Corrections or additions?

This article by Kathleen McGinn Spring was prepared for the February

15, 2006 issue of U.S. 1 Newspaper. All rights reserved.

Seek Shelter From Dangerous Trees

Trees may not cause pollution, as Ronald Reagan once famously

declared, but they certainly can wreak havoc. "We just took one off a

car this morning in Princeton," says arborist Jack Scratchard on a

mid-January day as winds were gusting to 40 miles per hour. The

founder of SilvaGuard, a 25-year-old tree service with offices at 299

Upper Ferry Road, has been having a busy winter. On that one windy day

his crews were taking three fallen trees away from houses. "One went

through the roof," he says. "They were all uprooted."

"The problem with a lot of trees, particularly evergreens," he says,

"is that they become vulnerable to wind when the ground is saturated."

During the summer, he points out, the evergreens are often surrounded

by deciduous trees in full leaf. They are protected. But when most

other trees are bare, the evergreens stand alone, and sometimes their

needle-filled branches catch enough wind to push them over.

Deciduous trees are far from immune to gusts of wind, though. Even if

the tree itself is able to stay upright, it is common to see branches

– some weighing many hundreds of pounds – blocking roads, downing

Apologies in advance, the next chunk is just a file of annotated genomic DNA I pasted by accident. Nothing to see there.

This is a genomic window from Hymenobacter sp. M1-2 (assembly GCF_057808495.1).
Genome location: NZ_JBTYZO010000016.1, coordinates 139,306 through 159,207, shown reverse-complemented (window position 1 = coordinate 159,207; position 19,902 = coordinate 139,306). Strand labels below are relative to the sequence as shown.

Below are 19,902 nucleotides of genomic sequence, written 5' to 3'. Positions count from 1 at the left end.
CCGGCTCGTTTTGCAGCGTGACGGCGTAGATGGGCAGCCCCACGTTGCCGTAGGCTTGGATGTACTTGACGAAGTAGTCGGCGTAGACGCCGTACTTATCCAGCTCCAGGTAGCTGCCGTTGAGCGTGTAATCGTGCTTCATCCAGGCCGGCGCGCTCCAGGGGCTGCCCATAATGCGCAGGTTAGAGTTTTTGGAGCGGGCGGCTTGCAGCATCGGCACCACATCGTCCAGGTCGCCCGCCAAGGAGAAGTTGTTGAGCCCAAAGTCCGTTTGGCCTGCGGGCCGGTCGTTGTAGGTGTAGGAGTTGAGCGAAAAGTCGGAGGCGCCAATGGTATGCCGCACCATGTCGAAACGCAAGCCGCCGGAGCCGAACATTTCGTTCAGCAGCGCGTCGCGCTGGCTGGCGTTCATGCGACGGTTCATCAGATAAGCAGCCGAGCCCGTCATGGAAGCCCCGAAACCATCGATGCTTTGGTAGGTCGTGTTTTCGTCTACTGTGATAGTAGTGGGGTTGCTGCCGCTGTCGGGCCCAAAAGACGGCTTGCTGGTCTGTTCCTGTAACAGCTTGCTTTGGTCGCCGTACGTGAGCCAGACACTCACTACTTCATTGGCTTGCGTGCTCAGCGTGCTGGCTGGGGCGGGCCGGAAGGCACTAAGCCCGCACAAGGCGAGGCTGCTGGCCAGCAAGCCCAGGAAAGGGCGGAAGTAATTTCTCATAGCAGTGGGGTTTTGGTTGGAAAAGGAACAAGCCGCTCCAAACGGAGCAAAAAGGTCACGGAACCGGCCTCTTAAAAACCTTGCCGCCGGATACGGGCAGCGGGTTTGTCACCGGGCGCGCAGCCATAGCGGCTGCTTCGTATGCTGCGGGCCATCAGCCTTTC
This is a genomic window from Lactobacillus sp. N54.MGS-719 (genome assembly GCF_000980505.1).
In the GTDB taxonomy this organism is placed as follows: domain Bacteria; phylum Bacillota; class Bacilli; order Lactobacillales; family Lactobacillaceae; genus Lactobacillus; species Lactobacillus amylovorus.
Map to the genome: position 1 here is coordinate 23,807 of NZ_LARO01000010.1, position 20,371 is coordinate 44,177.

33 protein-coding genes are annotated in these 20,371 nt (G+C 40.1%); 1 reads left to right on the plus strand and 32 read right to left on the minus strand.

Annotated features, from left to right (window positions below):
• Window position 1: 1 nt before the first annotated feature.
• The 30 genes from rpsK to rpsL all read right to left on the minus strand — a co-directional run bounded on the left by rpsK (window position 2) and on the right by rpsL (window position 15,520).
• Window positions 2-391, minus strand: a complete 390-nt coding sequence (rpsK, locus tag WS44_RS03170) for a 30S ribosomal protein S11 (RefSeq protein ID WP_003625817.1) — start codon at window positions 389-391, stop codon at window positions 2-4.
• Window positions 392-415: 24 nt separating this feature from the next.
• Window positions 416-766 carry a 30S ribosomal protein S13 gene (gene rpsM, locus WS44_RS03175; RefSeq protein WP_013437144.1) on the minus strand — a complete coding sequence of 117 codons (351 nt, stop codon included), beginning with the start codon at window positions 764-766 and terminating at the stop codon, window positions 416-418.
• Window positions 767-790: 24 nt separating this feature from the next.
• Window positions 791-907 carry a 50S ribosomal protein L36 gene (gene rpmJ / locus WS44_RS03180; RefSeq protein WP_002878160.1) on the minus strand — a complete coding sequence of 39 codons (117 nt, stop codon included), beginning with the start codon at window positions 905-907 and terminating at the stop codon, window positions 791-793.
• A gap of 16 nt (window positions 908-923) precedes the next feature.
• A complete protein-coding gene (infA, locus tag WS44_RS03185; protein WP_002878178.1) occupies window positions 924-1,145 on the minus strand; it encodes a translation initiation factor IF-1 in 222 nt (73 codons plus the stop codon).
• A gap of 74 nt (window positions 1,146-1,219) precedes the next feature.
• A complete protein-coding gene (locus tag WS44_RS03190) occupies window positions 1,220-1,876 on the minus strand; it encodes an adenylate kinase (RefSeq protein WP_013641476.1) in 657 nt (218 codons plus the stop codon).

power lines, or resting amid the debris of a garage, front porch, or

family room.

The problem has become so pervasive in leafy suburban towns that

insurance companies now demand that trees they deem hazardous be

pruned or cut down as a condition of writing – or renewing – a

homeowner policy. "We’ve just seen it within the last five or six

years," says Scratchard. "The insurance companies will not write a

policy. It happens a lot now."

Called in by homeowners trying to save their trees, he can often

assure the insurance company that a particular tree is sound, and not

likely to come down any time soon. "If I sign off, they’ve been pretty

good," he says.

Often the tree that causes a homeowner to lose sleep – and maybe even

insurance coverage – is on his own property. However, neighbors’ trees

also can be a concern. But is there anything to be done if the maple

next door is leaning toward the nursery? Yes indeed, says Stark &

Stark attorney Paul Norris.

"I just had a case," he says. "My client’s neighbor had a large oak

tree, and branches from the tree had caused damage to his roof and

car." Norris filed a suit, the neighbor did not respond, and his

client was awarded a judgment to cover the cost of pruning the tree.

The nuisance does not even have to be extreme for such a judgment to

be obtained. "It can be big branches hitting a window, sap, or even

pine cones," says Norris. Judgments in Special Civil Court can now

range up to $15,000 — more than enough to remove even a large tree,

he points out. That court is easy for homeowners with a tree grievance

to navigate, he says. Complaints can even be hand-written, and